First off, I’m Sunset Zone 16 or USDA Hardiness Zone 10A in the SF Bay Area. Mediterranean type climate, though the Summers don’t have the heat of other parts of California, especially those inland. Wet winter & early spring, also fog influence in late afternoon/evening in summer.
I planted a number of bareroot trees last winter, and they’ve done pretty well in terms of growth and vigor, except the Pluot.
But, both the Flavor King pluot and the Weeping Santa Rosa plum have similar looking “shot hole” type of leaves, pictures are at bottom. It may be worth noting also that the branches and leaves shown didn’t exist until mid to late summer, so these holes were made late summer/fall, even though we had very VERY little rain until the past few days (but did have fog at times). I was looking at what to do this winter to have them fare better and found the following from University of California: UC IPM: Fungicide Efficacy and Treatment Timing for Plum
There are a number of statements in this page that make me confused, where I had previously thought I should use Bordeaux mixture to treat the shot hole:
Note 4 under the first table: “Shot hole disease rarely occurs on plums in California. The small holes often observed on leaves in spring are caused by either a genetic disorder or by other agents including environmental factors.”
Note 2 under the second table: “No treatment is recommended for shot hole because the shot holes found on plum leaves only rarely are caused by the shot hole fungus.”
Basically, my questions boil down to:
Is this really shot hole considering it’s apparently very rare based on the UC documentation?
I always think a debilitating disease is worth the money to get a pathologist to put under a microscope, but I think you have bacterial leaf spot. I treat that with copper- Kocide if you can control it very early in the growing season or/and with one of the copper soaps if you need to continue treatment after leaves become vulnerable to the burn of Kocide.
I never had a problem with this disease in CA on J. plums, but I never grew any kind of Santa Rosa and pluots were just a twinkle in Zaiger’s eye back then. I left CA in the late '70’s.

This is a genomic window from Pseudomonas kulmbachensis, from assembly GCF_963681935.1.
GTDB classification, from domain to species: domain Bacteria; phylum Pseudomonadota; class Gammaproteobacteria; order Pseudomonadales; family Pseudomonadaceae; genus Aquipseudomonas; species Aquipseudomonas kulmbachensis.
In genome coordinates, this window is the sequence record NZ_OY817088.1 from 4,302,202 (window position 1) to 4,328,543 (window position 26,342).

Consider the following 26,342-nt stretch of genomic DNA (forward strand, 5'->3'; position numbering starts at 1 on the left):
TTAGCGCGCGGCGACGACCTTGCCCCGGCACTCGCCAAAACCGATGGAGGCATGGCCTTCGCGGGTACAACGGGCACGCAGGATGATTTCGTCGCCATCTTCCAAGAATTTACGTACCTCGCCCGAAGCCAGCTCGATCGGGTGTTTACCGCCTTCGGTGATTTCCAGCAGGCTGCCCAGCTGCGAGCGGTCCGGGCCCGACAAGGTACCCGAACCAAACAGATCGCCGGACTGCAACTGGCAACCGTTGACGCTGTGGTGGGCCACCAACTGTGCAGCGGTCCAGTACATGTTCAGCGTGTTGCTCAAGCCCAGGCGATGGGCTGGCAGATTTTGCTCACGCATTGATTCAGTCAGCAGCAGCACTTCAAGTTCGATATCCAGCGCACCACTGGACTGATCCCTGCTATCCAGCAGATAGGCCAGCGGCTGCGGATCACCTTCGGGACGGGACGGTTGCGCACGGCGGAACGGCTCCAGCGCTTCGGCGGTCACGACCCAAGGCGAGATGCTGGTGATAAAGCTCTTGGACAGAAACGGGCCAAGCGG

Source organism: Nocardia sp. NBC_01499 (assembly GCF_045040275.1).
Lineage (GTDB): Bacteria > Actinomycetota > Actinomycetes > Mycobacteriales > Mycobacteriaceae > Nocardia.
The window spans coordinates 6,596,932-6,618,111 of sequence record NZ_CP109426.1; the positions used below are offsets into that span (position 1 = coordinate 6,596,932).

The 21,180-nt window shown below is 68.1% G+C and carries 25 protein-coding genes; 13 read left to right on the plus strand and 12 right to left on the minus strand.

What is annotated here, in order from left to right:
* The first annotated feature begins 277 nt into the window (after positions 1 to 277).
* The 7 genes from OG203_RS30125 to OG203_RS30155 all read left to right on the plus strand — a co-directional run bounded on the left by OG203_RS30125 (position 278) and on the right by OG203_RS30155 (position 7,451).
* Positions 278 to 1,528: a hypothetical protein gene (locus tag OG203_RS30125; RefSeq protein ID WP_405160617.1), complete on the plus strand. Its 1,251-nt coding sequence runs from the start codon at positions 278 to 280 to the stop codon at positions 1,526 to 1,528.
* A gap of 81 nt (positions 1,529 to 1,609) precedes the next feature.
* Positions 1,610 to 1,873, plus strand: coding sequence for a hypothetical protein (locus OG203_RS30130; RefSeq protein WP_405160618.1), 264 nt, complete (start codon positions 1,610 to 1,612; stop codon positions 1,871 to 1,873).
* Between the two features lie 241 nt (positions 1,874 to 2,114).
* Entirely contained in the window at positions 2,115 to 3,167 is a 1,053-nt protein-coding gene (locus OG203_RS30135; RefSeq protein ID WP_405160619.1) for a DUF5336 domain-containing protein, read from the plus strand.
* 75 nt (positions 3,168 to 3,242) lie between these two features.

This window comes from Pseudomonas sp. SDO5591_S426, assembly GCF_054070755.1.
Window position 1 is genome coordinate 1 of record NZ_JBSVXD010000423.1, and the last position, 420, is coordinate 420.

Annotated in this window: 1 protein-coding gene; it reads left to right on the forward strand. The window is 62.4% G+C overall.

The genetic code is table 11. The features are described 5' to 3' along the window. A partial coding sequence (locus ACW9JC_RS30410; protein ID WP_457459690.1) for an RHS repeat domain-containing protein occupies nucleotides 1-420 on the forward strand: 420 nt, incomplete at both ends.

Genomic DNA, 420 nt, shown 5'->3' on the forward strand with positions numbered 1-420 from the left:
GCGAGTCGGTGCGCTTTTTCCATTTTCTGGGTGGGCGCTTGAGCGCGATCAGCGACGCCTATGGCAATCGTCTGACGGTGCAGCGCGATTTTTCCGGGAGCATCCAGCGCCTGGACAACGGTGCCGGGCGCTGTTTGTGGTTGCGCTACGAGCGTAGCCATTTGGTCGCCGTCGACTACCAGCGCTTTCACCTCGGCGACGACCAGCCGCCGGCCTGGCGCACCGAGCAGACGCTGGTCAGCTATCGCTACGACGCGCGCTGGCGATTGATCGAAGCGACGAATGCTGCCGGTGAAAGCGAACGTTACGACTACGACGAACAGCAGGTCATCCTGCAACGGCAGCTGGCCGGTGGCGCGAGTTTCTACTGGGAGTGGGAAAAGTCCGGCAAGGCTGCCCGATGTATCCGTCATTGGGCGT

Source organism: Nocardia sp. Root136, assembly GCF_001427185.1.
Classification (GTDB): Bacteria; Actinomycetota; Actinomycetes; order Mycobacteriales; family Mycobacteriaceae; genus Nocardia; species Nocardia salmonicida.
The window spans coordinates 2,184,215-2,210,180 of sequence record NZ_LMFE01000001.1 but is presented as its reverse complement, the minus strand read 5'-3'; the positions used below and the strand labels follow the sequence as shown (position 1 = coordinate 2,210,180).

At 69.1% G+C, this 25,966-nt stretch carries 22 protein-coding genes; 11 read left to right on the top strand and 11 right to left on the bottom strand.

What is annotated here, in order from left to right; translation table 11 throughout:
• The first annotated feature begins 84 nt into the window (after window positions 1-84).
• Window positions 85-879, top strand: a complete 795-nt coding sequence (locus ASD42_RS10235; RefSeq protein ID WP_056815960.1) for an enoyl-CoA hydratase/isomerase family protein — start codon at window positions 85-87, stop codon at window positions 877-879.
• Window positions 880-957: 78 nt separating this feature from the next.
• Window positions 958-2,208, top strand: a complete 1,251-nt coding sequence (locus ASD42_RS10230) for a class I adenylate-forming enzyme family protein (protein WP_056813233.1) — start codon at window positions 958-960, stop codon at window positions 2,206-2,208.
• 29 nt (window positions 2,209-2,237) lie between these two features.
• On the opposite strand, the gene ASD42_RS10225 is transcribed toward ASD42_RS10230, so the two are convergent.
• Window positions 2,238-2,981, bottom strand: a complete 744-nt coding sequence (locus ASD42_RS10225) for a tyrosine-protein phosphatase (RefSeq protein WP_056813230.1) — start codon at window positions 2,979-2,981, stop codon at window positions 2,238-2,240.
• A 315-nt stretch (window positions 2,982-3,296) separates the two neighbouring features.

Is your pluot on the same rootstock as other plums?
Here, some shothole type leaf damage is common but not debilitating to J. plums at some wetter sites, so I’ve never had it properly diagnosed- so take my advice with a grain of salt.
Where it has been a larger problem here is when it attacks the fruit, which I’m confident is BLS. It happens when late spring and/or early summer is particularly wet for susceptible varieties. Especially when a tree is shaded to the east.
Pluot and plum are on different rootstocks. Pluot on Citation, WSR on Myrobalan 29C. The plum, especially at the top where the picture is, is not shaded from any direction but it is along a fence so lower portions of the tree are shaded east-southeast. Pluot shaded by the house along the north side (so not much shade ).
I may be willing to send leaf samples depending on cost to analyze, although all but ~5 of the leaves on the Pluot have now fallen and I put them in muni compost stream as didn’t want them around on the ground propagating whatever bug this is.
No fruit as this was the first season in the ground, but do want to understand how to protect them in the years to come.
Myro produces a lot more vigor than Citation. One thing I hate about pluots coming from DW is that they generally put them on citation, and some pluots aren’t all that vigorous to begin with, such as Flavor Grenade.